DAYTON - Nearly 1,100 applicants took the city's firefighter test Saturday. The city has between one and two dozen openings on the department.
Deputy City Manager Stan Earley said after Wednesday's City Commission meeting that the city was continuing to examine the General Fund budget before deciding on exactly how many firefighter jobs to create.
The city has not hired a police officer or firefighter since 2008 when the U.S. Justice Department challenged the city's testing and hiring methods. Following a consent decree, the city started its first Police Academy class of 24 in February. That class should graduate in August.
A date has not been set for a Fire Academy class.
Also on the commission agenda was approval of $130,000 to purchase the merchandise and business of James M. Awsumb, head pro of Community Golf Course. Law Director John Danish said the city would take over the course operation and pro shop.
"It was decided to close out his contract," Danish said. Awsumb had been the course pro for more than 10 years.
City officials had recommended the contract be terminated over allegations of inappropriate behavior by Awsumb toward a woman employee, who later quit. The woman did not file any formal charge against Awsumb, but did complain to his supervisor.
Also, earlier in the day. Police Chief Richard Biehl announced that two of his command staff were retiring at the end of the month.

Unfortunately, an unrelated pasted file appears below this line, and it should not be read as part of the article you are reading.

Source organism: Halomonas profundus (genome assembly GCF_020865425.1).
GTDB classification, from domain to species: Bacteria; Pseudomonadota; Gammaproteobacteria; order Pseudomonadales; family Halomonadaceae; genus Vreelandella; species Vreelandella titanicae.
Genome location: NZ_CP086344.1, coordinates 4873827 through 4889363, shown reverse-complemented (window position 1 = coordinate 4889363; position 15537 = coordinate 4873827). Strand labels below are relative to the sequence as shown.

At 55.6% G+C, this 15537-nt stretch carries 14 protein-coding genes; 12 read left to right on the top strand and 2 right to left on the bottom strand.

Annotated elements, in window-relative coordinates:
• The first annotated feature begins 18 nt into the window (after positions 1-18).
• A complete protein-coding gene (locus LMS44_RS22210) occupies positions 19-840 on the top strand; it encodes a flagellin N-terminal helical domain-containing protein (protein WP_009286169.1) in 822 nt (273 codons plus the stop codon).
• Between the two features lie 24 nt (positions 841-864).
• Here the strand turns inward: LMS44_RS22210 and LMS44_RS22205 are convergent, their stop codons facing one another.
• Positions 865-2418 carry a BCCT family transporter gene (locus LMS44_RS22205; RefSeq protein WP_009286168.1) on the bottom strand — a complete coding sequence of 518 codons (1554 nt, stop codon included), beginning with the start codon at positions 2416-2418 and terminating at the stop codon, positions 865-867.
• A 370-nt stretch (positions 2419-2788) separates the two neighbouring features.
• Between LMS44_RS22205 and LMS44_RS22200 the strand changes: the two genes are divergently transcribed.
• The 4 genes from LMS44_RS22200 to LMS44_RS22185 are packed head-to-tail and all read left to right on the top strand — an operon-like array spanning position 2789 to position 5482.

Lt. Col. Mark Hess, the assistant police chief, and Maj. Ernest "Mitch" Da-vis, who oversees investigations and administrative support, will retire effective June 29. Hess will be moving to the Five Rivers MetroParks to lead that police force, Biehl said.
"I had expected Mark to do well in their selection process," Biehl said. "Mitch announced his retirement on Monday, which was a surprise."
Hess has been with the department for 29 years; Davis for six-and-a-half years. Davis came to Day-ton in 2005 after retiring from the Greensboro, N.C., Police Department.
Maj. Pat Welsh, former commander of the West Patrol Operation Division, retired earlier this year. He spent 26 years with the department.
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